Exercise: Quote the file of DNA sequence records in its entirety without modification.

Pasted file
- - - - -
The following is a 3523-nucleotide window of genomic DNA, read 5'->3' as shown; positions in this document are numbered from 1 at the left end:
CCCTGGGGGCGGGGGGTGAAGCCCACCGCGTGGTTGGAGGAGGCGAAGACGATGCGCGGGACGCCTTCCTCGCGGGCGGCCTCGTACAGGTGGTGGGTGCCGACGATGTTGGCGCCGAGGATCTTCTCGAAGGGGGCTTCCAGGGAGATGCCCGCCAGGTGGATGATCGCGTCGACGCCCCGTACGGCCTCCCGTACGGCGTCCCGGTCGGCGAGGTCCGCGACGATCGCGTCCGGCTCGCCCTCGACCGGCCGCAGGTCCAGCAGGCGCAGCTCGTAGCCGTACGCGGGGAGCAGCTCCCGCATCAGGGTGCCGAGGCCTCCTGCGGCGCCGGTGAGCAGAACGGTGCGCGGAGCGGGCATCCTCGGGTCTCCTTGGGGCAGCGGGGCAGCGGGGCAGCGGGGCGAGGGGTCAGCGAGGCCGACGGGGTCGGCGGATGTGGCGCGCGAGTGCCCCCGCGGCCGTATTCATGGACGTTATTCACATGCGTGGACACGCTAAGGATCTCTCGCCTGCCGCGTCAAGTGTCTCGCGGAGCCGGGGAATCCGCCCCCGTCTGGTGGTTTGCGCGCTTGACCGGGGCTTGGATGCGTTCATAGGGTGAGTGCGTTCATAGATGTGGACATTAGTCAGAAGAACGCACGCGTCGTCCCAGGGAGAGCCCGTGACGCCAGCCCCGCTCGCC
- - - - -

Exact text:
The following is a 3523-nucleotide window of genomic DNA, read 5'->3' as shown; positions in this document are numbered from 1 at the left end:
CCCTGGGGGCGGGGGGTGAAGCCCACCGCGTGGTTGGAGGAGGCGAAGACGATGCGCGGGACGCCTTCCTCGCGGGCGGCCTCGTACAGGTGGTGGGTGCCGACGATGTTGGCGCCGAGGATCTTCTCGAAGGGGGCTTCCAGGGAGATGCCCGCCAGGTGGATGATCGCGTCGACGCCCCGTACGGCCTCCCGTACGGCGTCCCGGTCGGCGAGGTCCGCGACGATCGCGTCCGGCTCGCCCTCGACCGGCCGCAGGTCCAGCAGGCGCAGCTCGTAGCCGTACGCGGGGAGCAGCTCCCGCATCAGGGTGCCGAGGCCTCCTGCGGCGCCGGTGAGCAGAACGGTGCGCGGAGCGGGCATCCTCGGGTCTCCTTGGGGCAGCGGGGCAGCGGGGCAGCGGGGCGAGGGGTCAGCGAGGCCGACGGGGTCGGCGGATGTGGCGCGCGAGTGCCCCCGCGGCCGTATTCATGGACGTTATTCACATGCGTGGACACGCTAAGGATCTCTCGCCTGCCGCGTCAAGTGTCTCGCGGAGCCGGGGAATCCGCCCCCGTCTGGTGGTTTGCGCGCTTGACCGGGGCTTGGATGCGTTCATAGGGTGAGTGCGTTCATAGATGTGGACATTAGTCAGAAGAACGCACGCGTCGTCCCAGGGAGAGCCCGTGACGCCAGCCCCGCTCGCC